Seven Tips for Raising a Disabled Child
Having a child who is disabled can definitely be hard sometimes but we love them nonetheless and always want to help them get the most out of life. The key is often just being aware of the little things and making sure your child always has a way being involved in the daily activities of the family whether it is doing chores or playing out in the yard. The key to making a disabled child feel loved is inclusion, not the modifications you implement for them. Here are some tips for caring for a disabled child while still making them feel loved and just as capable as anyone.
Common Ground with Siblings
Make sure that if you have multiple children they often engage in an activity they can all do together. A child with an extreme case of polio or another disability that requires a walking aid could be the umpire if the kids want to play baseball, younger kids could all draw pictures and color together, or even play a video game.
Be Mindful of their Feelings on Special Treatment
When kids are young they never want to do chores but as they get older (around 12-13) they may start to feel inadequate if told to stay out of the way or not asked to help out when the whole family is busy cleaning. As a child ages they need to feel a sense of belonging and therefore it important to include them and let them show the family what they ARE capable of. Not for the family’s sake but for their own.
It is OK to be Naggy About Meds
If your child has any prescribed meds, be sure they are taking them and taking the proper doses. Be mindful of what kind of friends they hang around as well in case they do something foolish in attempting to be cool like letting others sample pain meds. Keep an eye on them and make sure they and only they are using prescriptions properly.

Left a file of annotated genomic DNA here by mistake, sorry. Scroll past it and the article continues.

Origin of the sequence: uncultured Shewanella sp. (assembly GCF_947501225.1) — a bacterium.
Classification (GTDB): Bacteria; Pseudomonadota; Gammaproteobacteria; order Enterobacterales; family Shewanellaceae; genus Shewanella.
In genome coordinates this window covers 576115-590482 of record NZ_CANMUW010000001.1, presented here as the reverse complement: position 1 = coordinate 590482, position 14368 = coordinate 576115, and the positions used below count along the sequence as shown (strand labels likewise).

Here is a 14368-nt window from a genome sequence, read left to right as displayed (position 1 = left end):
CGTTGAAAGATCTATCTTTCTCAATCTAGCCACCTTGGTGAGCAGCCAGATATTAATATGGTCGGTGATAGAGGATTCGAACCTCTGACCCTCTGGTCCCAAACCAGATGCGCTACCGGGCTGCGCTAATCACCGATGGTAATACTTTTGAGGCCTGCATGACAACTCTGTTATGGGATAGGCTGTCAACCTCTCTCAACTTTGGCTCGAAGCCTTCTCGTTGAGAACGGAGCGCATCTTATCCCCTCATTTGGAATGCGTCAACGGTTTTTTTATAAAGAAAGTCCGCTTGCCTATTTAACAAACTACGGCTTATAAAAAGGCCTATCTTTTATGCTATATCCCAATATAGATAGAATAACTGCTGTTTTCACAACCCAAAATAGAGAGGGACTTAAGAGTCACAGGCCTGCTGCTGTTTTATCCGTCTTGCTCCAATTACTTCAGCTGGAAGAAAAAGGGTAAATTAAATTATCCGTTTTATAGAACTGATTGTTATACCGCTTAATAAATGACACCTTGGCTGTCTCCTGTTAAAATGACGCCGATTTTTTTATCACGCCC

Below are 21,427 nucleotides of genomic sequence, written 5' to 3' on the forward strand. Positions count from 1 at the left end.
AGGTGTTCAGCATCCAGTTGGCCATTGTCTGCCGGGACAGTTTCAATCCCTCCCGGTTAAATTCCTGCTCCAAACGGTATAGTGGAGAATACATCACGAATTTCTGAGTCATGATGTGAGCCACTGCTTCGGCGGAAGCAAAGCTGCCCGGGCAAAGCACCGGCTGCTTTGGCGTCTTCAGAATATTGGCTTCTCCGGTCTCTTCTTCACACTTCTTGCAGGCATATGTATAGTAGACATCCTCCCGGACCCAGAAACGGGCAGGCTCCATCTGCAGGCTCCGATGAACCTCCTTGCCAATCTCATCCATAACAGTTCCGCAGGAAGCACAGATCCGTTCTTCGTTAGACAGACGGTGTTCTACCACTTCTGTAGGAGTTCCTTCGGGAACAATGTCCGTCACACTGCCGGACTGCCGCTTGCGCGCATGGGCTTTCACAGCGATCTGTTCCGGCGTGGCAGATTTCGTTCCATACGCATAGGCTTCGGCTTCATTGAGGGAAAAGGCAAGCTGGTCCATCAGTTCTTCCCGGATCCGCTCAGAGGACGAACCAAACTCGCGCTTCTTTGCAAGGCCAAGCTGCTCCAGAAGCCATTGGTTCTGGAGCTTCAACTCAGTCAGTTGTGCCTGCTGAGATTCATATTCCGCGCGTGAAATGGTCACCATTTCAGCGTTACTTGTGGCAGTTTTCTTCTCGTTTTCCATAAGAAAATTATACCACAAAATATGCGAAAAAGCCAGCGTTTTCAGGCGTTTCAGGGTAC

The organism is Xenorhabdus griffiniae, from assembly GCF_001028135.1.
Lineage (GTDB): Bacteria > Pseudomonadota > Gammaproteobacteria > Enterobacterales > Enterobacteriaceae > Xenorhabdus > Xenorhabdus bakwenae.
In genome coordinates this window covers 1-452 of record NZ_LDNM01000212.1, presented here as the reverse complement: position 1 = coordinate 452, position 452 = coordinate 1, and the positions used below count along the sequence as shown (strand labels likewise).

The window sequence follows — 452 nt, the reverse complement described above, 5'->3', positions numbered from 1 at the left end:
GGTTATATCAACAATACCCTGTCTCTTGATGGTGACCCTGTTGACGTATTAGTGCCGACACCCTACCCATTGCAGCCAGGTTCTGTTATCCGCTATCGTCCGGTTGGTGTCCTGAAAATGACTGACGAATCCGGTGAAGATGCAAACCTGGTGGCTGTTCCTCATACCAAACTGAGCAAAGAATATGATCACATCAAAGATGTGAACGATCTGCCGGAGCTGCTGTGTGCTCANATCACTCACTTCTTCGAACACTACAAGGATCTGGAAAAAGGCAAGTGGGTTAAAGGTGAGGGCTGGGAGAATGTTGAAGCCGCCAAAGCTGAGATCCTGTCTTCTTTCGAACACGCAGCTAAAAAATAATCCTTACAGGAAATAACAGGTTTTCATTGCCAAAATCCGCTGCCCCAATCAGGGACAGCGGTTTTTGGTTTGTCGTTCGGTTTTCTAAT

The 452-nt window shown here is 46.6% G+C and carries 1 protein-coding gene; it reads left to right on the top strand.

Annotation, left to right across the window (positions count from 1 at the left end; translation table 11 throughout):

Check their Mobility Equipment Yourself from Time to Time
Those who grew up with a sibling that never complained about anything know that if your disabled brother or sister has something wrong with their wheel chair or rollator, they will sometimes try and tough it out without telling anyone. They’ll do this in an attempt to show they are more capable and independent than everyone thinks. It will work until a wheel breaks on the sidewalk and they tip over into the street or a walker leg gives out and they fall. Remember, growing up can be difficult for any kid and those disabled suffer from the same insecurities as anyone.
Make Sure Your House is Comfortable for Them to Get Around
If they have to get up ten flights of stairs to get to their room, they probably won’t be so eager to come home or leave their room once comfortable. Install hand rails or invest in a stair lift so that your child can get around easier. These alternatives are usually cheaper than relocating to a one-story house.
Be Patient and Make Sure Others do for Special Occasions
You’d be amazed how upset a child will get if by the time he gets downstairs to open presents on Christmas morning all of his siblings have opened theirs. Again, the best way to love them is to make sure they are included in every little thing they physically can participate in, especially family activities. Have them and their friends or siblings trick-or-treat each house together and let them experience the fun moments with the other kids.
Don’t be Afraid to Discipline Them
It’s a very sad thing to see people who are legitimately disabled do terrible things like steal or vandalize someone else’s things just because they think their punishment will be less severe because of their situation. Put them in time out when they are young and ground them from going out when they are older. Be fair but firm and let them know that they neither below nor above anyone else when it comes to right and wrong.